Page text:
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10 NS-USA Ferry Facts

It's an understatement to describe as disappointing the provincial government’s rejection on Tuesday of the two bids to launch a new Yarmouth ferry.

The news was hardly surprising, however.

The NDP government called for bids in early December for a ferry service between Yarmouth and Maine, just three months after an expert panel had argued that much preparatory work would be needed for such a venture to succeed.

Observers have speculated the government hoped to have a new ferry service announced before an expected provincial election, or perhaps to mute, as soon as possible, the criticism pounding the NDP since they pulled the plug on subsidies to the Cat in late 2009, leaving Yarmouth without ferry service ever since.

Whatever the reason, the call for tenders in early December now seems rushed. No established ferry companies bid, likely due to the short, eight-week window to put a business plan together during their busy season in Europe. The only two bids received, neither of which met the minimum criteria, came from firms which had not operated cruise ferries before.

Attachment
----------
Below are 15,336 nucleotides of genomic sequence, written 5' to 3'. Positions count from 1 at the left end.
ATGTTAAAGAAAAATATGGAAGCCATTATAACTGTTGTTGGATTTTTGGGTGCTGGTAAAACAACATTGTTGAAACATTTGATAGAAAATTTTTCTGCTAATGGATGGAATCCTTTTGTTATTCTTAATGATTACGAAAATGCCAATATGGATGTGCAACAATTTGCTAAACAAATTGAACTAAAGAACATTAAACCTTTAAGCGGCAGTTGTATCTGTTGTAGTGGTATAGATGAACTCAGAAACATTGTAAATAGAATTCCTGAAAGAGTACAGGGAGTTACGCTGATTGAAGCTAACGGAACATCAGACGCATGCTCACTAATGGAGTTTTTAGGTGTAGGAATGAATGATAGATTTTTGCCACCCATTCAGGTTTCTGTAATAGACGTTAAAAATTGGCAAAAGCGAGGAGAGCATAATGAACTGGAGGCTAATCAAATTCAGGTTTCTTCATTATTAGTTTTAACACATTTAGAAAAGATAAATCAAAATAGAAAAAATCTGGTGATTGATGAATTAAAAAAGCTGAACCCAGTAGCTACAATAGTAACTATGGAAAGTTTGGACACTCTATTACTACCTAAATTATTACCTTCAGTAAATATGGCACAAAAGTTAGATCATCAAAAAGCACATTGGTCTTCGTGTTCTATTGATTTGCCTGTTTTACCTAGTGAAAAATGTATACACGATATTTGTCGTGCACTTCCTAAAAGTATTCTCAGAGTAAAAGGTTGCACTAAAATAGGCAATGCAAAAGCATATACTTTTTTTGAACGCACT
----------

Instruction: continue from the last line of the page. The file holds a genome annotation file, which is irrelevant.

The announcement that the province plans to open a new, modified procurement process this spring to find a ferry operator is certainly welcome. It should also end talk of a Yarmouth ferry service restarting in 2013, held out as a possibility in December. The goal, as suggested by the expert panel last September, is realistically 2014.

Last fall’s expert panel report also stressed that the success of a new ferry service depended, in large part, on the need for both the southwest region’s and entire province’s approach to tourism to change and improve.

On Tuesday, the province also announced plans to appoint a team of tourism, community and business leaders to work on improving the tourism attractiveness of southwestern Nova Scotia. Why, one wonders, was that not done last fall?

Although the government will no doubt deny it, the controversy last fall over the refusal of many tourism department employees to move to Windsor, where the new Nova Scotia Tourism Agency is based, was likely a distraction.

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